This covers anoestrous treatment, breeding, bull leases, genetic testing of replacement calves, herdtesting, MINDA and Protrack licence costs. Mating is for 9.5 weeks, with 4.5 weeks of AB and 5 weeks with 14 Hereford bulls. The heifers are run with 6 Jersey bulls. About 10-12% of the herd are treated for anoestrous each, with the focus on young, high BW cows. Replacement calves are DNA tested at dis-budding time. Herd testing is 3 times a year, (two milkings per test).
68,400 0.22 105 326
Farm dairy
Covers shed inspections and plant checks, detergents, rubberware and consumables like filter socks and milking gloves.
12,700 0.04 20 60
Electricity(farm dairy, water supply)
The shed is a 54 bail rotary with automatic cup removers. Milking takes are about 2.5 hours in the morning and 2 hours at night. The herd is milked twice a day for most of the year. The herd is usually dried off in late May.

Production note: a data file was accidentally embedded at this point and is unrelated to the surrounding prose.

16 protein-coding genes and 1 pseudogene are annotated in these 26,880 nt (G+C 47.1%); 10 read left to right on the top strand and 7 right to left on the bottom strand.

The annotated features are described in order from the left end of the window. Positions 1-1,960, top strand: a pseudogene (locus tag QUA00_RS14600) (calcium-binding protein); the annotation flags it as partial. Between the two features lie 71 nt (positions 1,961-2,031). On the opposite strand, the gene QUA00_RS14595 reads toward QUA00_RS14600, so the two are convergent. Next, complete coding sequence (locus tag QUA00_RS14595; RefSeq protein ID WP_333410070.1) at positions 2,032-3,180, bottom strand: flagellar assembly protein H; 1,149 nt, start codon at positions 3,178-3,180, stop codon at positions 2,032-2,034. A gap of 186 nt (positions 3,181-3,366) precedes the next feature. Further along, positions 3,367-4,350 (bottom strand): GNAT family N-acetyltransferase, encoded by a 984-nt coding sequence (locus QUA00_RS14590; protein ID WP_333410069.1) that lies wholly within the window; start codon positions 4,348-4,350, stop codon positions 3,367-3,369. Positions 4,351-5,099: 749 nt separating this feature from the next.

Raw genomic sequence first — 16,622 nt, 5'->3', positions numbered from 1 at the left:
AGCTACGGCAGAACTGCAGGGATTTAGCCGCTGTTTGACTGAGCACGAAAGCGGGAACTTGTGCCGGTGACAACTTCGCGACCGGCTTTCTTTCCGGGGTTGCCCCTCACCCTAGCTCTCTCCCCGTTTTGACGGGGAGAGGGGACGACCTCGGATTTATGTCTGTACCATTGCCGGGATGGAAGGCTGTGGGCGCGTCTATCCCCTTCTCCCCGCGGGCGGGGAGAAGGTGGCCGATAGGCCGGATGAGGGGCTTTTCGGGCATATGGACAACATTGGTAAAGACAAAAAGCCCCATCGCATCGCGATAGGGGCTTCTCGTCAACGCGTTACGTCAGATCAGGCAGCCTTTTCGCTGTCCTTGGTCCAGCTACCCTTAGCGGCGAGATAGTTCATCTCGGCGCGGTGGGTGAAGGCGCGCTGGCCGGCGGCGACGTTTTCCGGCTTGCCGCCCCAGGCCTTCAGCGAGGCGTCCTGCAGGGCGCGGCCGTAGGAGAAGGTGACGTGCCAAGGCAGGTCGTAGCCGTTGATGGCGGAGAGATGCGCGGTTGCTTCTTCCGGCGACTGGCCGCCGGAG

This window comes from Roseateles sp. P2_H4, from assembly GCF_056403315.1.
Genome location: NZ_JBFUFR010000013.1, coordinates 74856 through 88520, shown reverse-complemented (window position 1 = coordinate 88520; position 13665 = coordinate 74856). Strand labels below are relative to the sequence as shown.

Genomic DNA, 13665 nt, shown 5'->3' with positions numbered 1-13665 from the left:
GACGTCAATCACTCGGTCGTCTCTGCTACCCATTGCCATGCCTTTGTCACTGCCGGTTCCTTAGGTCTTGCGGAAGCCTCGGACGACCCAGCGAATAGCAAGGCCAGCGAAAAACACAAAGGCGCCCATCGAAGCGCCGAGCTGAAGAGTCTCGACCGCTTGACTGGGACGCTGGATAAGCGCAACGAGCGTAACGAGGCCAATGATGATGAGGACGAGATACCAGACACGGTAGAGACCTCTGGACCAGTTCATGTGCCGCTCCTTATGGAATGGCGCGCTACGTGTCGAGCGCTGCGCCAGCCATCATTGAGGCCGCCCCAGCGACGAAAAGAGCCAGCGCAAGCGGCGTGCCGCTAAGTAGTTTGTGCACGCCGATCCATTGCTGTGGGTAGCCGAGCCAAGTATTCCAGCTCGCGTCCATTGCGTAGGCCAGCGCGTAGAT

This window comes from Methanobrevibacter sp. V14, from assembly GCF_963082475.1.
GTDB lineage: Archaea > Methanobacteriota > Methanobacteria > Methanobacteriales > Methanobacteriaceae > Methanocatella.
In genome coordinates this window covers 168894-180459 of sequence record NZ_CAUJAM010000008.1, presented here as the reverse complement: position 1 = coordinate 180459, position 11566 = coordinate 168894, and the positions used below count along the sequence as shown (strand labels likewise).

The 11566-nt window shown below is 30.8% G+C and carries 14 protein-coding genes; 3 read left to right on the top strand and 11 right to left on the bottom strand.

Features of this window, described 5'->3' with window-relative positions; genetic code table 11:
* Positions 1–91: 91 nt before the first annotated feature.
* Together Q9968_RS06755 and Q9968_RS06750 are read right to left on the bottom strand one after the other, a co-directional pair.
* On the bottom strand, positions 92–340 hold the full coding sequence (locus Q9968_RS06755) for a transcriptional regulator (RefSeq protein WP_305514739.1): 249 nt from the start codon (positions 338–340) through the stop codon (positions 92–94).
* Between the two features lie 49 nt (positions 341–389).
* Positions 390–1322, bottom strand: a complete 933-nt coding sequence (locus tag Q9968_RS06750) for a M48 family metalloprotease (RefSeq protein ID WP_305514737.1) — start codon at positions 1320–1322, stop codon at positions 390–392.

23,400 0.08 36 111
Supplements made(incl. Contractors)
Very little supplement, if any is made on farm.
0 0 0 0
Supplements purchased
A total of 884 kg DM/cow is imported, made up of; 270 t DM whole grain (mainly barley with some wheat) which equates to 415 kgDM/cow, 300 t DM silage and baleage which equates to 450kgDM/cow and about 30 t DM of molasses and hay, which is about 45 kg DM/cow. The majority of silage and baleage is bought as standing feed and then transferred to the milking area. Costs include purchasing the feed plus the contracting costs associated with harvesting and storage. The grain has not been contracted yet as it is hoped the prices will drop during the season from a high of $580/t last season. The budget has been based on about $580-$600/t landed.